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Storm causes power outages, wind damage in Taylor

A storm hit the town of Taylor Thursday night, causing downed trees, power outages and wind damage.

According to the National Weather Service, the damage was not caused by a tornado and straight line winds are to blame.

“We did have a severe thunderstorm warning for most of the west side of Lafayette County for straight line winds and quarter-sized hail,” William Churchill, with the NWS, said. “There’s not any evidence of tornado activity, but the winds are able to cause severe damage.”

Three major roads leading into Taylor were impossible to travel following the storm, according to Taylor resident and alderman Ellen Meacham. Meacham said she was traveling home from Memphis at the time of the storm, and could see the lightning in front of her.

As she approached the Taylor town limits, however, there was a problem.

“I got all the way down Old Taylor Road, and I couldn’t get into Taylor. There was a small tree down, a power line and a big tree,” Meacham said. “I decided to go down Highway 328, and there were power lines down there too. A sheriff’s deputy said there were several trees down in the road. I asked about going down Highway 7, and he said there were trees down there, too. At this point I was tired and not feeling well, so I decided not to keep driving around and drove back to Oxford and got a hotel room.”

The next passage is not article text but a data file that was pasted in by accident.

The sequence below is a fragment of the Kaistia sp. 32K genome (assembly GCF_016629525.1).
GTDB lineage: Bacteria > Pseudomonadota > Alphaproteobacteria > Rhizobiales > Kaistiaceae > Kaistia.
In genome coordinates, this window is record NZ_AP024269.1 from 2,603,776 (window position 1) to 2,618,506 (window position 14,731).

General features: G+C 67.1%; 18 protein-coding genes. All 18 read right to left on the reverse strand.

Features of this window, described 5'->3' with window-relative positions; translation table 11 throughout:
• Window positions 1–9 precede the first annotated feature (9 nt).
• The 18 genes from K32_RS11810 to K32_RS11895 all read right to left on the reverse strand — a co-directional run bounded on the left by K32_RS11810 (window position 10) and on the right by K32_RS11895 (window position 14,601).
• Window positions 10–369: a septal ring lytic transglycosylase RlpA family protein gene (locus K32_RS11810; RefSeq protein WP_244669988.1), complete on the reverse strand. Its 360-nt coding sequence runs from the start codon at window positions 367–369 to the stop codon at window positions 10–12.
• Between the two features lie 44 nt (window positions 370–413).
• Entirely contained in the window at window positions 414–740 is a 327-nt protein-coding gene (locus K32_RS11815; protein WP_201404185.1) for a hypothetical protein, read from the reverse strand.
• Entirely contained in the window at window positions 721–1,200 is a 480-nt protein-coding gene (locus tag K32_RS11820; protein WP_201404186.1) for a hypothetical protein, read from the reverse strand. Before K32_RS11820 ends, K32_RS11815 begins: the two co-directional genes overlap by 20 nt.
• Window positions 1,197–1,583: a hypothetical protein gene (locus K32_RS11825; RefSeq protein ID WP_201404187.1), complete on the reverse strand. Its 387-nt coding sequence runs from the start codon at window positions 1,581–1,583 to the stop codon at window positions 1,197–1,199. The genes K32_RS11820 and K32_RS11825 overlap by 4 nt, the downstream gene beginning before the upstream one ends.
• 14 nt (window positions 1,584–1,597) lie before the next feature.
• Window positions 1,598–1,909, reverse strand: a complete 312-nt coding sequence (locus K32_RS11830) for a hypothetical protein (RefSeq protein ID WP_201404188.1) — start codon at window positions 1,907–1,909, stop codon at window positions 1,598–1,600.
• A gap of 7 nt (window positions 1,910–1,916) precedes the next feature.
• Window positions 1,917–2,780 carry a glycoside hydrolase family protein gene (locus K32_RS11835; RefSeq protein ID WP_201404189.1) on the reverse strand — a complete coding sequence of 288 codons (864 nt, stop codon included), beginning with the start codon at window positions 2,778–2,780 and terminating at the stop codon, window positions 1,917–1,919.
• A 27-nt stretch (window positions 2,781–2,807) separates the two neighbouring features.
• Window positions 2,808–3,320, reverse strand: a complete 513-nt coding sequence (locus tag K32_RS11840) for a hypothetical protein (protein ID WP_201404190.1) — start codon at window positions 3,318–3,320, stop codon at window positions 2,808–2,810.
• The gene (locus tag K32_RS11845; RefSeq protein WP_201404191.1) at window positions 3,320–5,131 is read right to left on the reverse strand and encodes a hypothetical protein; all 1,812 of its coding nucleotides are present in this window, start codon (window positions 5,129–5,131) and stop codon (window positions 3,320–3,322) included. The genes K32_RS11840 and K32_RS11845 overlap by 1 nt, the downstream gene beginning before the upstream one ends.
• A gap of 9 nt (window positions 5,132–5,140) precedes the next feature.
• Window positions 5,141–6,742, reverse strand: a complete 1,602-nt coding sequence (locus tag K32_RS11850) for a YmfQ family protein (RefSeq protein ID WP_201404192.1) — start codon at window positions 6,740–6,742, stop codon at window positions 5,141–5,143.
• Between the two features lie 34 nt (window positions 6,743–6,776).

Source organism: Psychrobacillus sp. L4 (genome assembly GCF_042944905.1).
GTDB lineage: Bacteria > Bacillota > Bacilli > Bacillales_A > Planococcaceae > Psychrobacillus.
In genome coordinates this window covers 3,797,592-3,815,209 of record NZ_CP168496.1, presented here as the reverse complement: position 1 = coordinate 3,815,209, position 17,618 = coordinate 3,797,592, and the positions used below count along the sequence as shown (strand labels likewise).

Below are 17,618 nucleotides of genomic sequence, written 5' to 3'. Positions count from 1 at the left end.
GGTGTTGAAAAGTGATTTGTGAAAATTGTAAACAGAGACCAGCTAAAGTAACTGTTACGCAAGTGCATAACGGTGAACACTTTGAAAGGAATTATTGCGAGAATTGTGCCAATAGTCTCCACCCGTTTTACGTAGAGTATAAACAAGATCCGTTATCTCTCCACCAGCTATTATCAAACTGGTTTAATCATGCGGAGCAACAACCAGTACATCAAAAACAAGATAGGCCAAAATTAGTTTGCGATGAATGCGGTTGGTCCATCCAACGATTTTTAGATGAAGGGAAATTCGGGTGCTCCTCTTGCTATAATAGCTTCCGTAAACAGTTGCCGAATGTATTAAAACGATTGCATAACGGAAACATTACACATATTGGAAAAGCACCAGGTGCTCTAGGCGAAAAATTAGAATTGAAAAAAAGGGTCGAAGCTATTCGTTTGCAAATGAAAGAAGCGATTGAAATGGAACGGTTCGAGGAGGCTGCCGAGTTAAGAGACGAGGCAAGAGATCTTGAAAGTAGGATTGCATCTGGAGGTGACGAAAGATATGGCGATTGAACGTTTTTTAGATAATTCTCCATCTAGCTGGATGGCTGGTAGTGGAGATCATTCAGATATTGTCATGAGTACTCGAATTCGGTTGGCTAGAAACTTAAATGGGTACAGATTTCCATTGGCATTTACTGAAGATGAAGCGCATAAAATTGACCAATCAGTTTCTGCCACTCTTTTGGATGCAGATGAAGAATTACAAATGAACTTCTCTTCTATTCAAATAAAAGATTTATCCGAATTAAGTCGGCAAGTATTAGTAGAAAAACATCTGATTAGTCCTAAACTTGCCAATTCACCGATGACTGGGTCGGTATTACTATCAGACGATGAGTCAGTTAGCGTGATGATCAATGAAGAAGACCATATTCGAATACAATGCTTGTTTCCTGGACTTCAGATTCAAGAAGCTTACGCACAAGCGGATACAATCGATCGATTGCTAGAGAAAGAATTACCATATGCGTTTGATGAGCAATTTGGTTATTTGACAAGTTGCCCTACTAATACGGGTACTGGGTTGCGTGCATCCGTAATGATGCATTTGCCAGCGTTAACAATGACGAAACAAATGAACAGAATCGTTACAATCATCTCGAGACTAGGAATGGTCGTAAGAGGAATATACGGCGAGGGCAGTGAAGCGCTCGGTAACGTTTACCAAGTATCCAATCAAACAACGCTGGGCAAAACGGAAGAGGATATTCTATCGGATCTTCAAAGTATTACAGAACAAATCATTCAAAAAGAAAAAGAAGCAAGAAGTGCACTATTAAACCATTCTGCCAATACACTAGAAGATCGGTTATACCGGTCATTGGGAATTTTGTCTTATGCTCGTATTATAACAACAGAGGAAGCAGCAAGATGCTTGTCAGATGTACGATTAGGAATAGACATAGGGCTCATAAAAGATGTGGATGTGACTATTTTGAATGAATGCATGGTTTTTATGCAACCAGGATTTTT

Meacham said she was able to make it home this morning, as road crews had cleared a backroad off Highway 7.

The storm first hit a little after 10 p.m., with downed trees knocking down at least five power poles, according to Marlin Williams, with North East Mississippi Electric Power Association.

Over 1,700 people in Taylor and its unincorporated area, 95 percent of the population, are without power, and will be until late afternoon, Williams said.

“When it rains really hard the ground softens and when that happens trees you’d think would be firmly rooted, fall,” Williams said. “When that happens, we have to clear the trees out and take necessary steps to make sure the lines are clear, take the broken poles out of the ground and put the spans on new poles.”

Williams added that crews are working as “quickly and safely” as possible to get electricity restored and get the roads cleared of downed lines, which can be deadly. For updates, Williams suggested people visit the NEMEPA Facebook page.